The last time PMD appeared on HHID, we were discussing how his solo career was necessitated by his need to get the fuck away from the negative influences his former partner-in-rhyme Erick Sermon exposed him to. The breakup of EPMD was brought about by the mismanagement of money, specifically PMD's money being mismanaged right out of his home by a group of thieves who he believed were hired by Sermon. There still haven't been any answers as to what really happened, but in 1996, two years after his solo debut, Parrish Smith still must have believed that his former friend was a two-faced evildoer, as he continued his solo quest by releasing his sophomore project, Bu$ine$$ I$ Bu$ine$$, which was, clearly, obsessed with the concept of money, specifically the money that he allegedly lost.
1994's Shade Business was received as well as one would expect a solo album from the more lyrically-focused half of EPMD to be: PMD technically sounded okay (if winded), but his choice of beats was much more suspect, as they had a tendency to skew toward what his older fans were familiar with, as opposed to trying to update his persona for a newer, younger audience. (Erick Sermon faced a similar issue with his own debut, No Pressure, although he quickly adapted, as his lengthy solo discography can attest to.) Not many people would ever consider Shade Business to be especially entertaining, though, which is a problem in our chosen genre, where there are always approximately eighty-four rappers waiting in the wings to take your spot at all times.
Parrish addressed these concerns with Bu$ine$$ I$ Bu$ine$$, an awkwardly-titled (for people who need to type out the album name, anyway) sophomore effort that eschewed the funky, sample-heavy EPMD aesthetic in favor of the dark, dank New York sound that was prevalent in the mid-to-late 1990s. Handling the production side of things was holdover (and EPMD's deejay) DJ Scratch and Charlie Marotta, among a couple of others, but the man who held the project's destiny in his hands was producer-slash-rapper 8-Off The Assassin, whose own debut release, Wrap Your Lips Around This, was to have been released the same year, had his label, EastWest, not seen fit to use the master copy as a dustpan.
With 8-Off's help, along with some vocal assists from Das EFX (the only Hit Squad members to pop up on this album) and Nocturnal, Parrish Smith entered the modern-day hip hop era in style. Although Bu$ine$$ I$ Bu$ine$$ failed to sell many copies, it is generally held in much higher esteem than his debut, proving that PMD could have perhaps forged a viable solo career, had that continued to interest him.
And then the very next year EPMD got back together. But that's a story for another time.
If a rapper records a rap album intro that never gets heard because everyone always skips right past it, does it make a sound?
2. BU$INE$$ I$ BU$INE$$
Everyone in hip hop loves Brian De Palma's Scarface (a completely overrated movie, by the way), and Parrish Smith is no exception, building 8-Off's instrumental around an extended sound bite lifted from the flick. The beat signifies a shift in direction for PMD: gone are the funky samples that permeated the EPMD albums and Smith's own Shade Business. Instead, they've all been replaced by the darker, starker, boom-bap-aping New York-style street thug shit that hewed more closely to what was popular in our chosen genre at the time. And also, dollar signs taking the place of the letter "s". 8-Off's (uncredited) hook, while overly wordy, also helps the listener understand where PMD is now coming from (“Fuck the breakup”, he exclaims on this title track. “I'm getting mines”). Not a bad way to kick things off, even if it does take forever for the song itself to actually start.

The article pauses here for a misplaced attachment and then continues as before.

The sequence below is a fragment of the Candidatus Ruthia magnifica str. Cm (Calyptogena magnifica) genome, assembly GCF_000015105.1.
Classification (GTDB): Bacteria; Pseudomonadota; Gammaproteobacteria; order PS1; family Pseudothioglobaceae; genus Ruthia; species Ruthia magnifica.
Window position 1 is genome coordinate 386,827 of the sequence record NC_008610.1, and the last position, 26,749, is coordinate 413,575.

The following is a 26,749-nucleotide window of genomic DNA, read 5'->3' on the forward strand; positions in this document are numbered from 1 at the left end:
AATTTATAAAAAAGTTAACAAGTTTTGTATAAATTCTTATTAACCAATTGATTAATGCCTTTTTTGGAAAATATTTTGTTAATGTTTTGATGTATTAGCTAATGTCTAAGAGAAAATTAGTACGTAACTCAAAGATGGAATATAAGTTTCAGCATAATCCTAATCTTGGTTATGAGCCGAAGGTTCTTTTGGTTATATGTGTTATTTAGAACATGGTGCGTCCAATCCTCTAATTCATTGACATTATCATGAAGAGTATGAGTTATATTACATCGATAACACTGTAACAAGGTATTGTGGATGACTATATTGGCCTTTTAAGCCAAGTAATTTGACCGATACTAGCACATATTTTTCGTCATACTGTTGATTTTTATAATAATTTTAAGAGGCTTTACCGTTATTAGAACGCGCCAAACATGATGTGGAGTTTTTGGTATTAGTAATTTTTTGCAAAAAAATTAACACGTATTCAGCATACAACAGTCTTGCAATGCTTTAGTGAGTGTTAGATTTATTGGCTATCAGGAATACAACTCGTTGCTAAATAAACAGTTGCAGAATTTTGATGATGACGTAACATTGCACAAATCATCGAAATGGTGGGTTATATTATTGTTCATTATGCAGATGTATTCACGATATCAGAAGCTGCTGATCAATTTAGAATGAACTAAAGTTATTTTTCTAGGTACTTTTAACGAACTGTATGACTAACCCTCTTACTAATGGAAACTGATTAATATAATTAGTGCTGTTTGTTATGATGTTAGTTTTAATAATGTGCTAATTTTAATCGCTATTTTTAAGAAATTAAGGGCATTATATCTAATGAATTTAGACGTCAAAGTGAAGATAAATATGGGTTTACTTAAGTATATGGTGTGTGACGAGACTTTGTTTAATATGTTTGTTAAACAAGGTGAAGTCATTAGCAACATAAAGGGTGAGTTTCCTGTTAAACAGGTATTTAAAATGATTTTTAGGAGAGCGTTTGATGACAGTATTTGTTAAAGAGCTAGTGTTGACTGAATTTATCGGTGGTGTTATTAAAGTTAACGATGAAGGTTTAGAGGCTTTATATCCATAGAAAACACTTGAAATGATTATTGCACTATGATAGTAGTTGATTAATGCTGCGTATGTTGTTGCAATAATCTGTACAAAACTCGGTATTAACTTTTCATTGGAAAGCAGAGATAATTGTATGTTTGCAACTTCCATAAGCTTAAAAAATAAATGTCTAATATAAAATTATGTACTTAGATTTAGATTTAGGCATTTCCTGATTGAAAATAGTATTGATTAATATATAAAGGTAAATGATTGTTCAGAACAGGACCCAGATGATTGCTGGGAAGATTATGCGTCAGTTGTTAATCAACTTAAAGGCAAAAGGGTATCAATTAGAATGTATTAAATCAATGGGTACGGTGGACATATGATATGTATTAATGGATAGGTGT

3. LEAVE YOUR STYLE CRAMPED
Mobb Deep's Havoc has elevated the concept of integrating the snaps, crackles, and pops heard while playing back old, dusty vinyl into hip hop instrumentals, turning it into a fucking art form, but he didn't produce “Leave Your Style Cramped”, so everything producer Charlie Marotta does on here can only be considered an imitation. It's a good imitation, though, with a purposely suspenseful feel that may very well creep you the fuck out. PMD somehow fits two verses onto an audio track that runs for less than two minutes total, but he sounds decent while doing so, if not exactly comfortable with the overall vibe. However, the way he says, “Parrish Smith, I does this”, is commanding, and he'll ultimately win you over, And besides, the fucking thing is short.
After another long and unnecessary intro (it runs for approximately twenty seconds but feels like a goddamn eternity), the hottest, grimiest, earworm-iest 8-Off beat on the entire album kicks in to brainwash listeners into believing that Parrish Smith could have had a better solo career than E-Double, had the odds been ever in his favor. Now, our host doesn't sound quite as good over this masterpiece as I remembered, but he still connects where it counts, even though most of his bars sound like motherfucking t-shirt slogans. Our host was smart enough to realize that this song could most most likely epitomize his entire solo career, so we'll be revisiting this track before the evening is over. Until then, just accept that this song is alright and move the hell on already.